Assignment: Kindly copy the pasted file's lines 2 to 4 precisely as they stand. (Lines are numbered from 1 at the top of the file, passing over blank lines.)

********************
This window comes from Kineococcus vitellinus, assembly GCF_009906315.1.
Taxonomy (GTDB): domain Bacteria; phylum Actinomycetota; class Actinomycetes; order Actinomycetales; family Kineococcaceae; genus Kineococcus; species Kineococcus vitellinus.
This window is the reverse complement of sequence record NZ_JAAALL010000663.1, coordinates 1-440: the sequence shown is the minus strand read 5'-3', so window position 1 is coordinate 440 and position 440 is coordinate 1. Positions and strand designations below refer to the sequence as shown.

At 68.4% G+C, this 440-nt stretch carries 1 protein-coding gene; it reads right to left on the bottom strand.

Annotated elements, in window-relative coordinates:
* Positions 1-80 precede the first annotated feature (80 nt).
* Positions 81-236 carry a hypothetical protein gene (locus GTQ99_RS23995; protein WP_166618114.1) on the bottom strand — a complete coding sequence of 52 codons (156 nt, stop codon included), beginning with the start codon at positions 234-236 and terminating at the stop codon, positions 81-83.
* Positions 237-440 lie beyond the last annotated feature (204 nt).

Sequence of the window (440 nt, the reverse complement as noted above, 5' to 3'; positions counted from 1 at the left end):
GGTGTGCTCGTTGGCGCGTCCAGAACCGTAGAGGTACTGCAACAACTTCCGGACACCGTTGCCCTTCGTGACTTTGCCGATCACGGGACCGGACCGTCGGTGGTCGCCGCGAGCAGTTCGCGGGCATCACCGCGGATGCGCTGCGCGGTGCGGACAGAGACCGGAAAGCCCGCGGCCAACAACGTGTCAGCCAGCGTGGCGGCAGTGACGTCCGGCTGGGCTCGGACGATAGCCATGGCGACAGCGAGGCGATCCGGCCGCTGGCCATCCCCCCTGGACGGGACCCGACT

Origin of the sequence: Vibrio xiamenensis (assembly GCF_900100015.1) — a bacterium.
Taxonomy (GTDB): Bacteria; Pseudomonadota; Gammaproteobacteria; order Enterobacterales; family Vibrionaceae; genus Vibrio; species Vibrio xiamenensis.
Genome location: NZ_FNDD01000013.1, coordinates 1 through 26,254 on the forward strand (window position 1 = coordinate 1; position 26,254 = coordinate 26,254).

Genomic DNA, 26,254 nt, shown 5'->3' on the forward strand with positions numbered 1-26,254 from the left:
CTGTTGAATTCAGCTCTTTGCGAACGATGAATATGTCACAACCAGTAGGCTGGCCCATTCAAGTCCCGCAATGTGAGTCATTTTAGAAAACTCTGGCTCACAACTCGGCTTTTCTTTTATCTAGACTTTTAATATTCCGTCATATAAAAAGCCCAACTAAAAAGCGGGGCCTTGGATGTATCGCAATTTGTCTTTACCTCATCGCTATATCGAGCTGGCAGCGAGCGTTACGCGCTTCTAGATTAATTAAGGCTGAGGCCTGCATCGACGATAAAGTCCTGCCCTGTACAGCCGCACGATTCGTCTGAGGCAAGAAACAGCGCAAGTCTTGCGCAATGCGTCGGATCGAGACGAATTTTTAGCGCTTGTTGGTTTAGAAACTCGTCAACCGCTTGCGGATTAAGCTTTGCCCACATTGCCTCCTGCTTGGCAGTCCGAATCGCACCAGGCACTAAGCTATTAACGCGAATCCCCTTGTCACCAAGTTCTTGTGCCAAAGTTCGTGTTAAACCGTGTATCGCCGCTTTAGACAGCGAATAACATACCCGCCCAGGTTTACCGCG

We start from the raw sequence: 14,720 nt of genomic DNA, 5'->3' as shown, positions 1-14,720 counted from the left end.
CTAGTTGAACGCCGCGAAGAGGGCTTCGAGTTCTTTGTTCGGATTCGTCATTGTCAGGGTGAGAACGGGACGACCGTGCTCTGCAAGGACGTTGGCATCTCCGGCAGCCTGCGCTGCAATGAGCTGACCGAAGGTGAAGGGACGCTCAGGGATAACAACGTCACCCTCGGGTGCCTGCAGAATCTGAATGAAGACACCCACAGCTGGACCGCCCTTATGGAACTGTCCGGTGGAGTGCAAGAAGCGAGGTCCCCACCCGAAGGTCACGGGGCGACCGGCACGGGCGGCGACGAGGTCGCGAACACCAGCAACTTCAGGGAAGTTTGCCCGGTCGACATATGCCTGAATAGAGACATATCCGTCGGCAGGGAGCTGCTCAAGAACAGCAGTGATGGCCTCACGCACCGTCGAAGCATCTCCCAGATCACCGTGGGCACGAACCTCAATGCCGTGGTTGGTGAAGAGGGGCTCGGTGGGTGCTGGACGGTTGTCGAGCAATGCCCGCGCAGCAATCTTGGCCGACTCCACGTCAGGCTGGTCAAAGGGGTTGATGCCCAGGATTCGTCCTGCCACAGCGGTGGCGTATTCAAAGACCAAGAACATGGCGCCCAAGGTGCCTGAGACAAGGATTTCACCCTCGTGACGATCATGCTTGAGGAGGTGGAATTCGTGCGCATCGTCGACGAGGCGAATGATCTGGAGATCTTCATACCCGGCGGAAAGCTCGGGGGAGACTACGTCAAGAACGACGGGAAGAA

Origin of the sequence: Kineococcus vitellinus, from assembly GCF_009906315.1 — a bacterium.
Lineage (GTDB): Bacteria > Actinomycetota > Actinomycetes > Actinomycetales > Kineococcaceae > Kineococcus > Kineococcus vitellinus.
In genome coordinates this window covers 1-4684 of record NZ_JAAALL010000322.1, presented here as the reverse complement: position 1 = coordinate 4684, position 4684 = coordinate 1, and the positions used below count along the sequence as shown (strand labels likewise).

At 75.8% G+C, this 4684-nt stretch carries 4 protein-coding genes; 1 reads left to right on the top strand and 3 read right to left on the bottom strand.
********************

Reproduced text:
Taxonomy (GTDB): domain Bacteria; phylum Actinomycetota; class Actinomycetes; order Actinomycetales; family Kineococcaceae; genus Kineococcus; species Kineococcus vitellinus.
This window is the reverse complement of sequence record NZ_JAAALL010000663.1, coordinates 1-440: the sequence shown is the minus strand read 5'-3', so window position 1 is coordinate 440 and position 440 is coordinate 1. Positions and strand designations below refer to the sequence as shown.

At 68.4% G+C, this 440-nt stretch carries 1 protein-coding gene; it reads right to left on the bottom strand.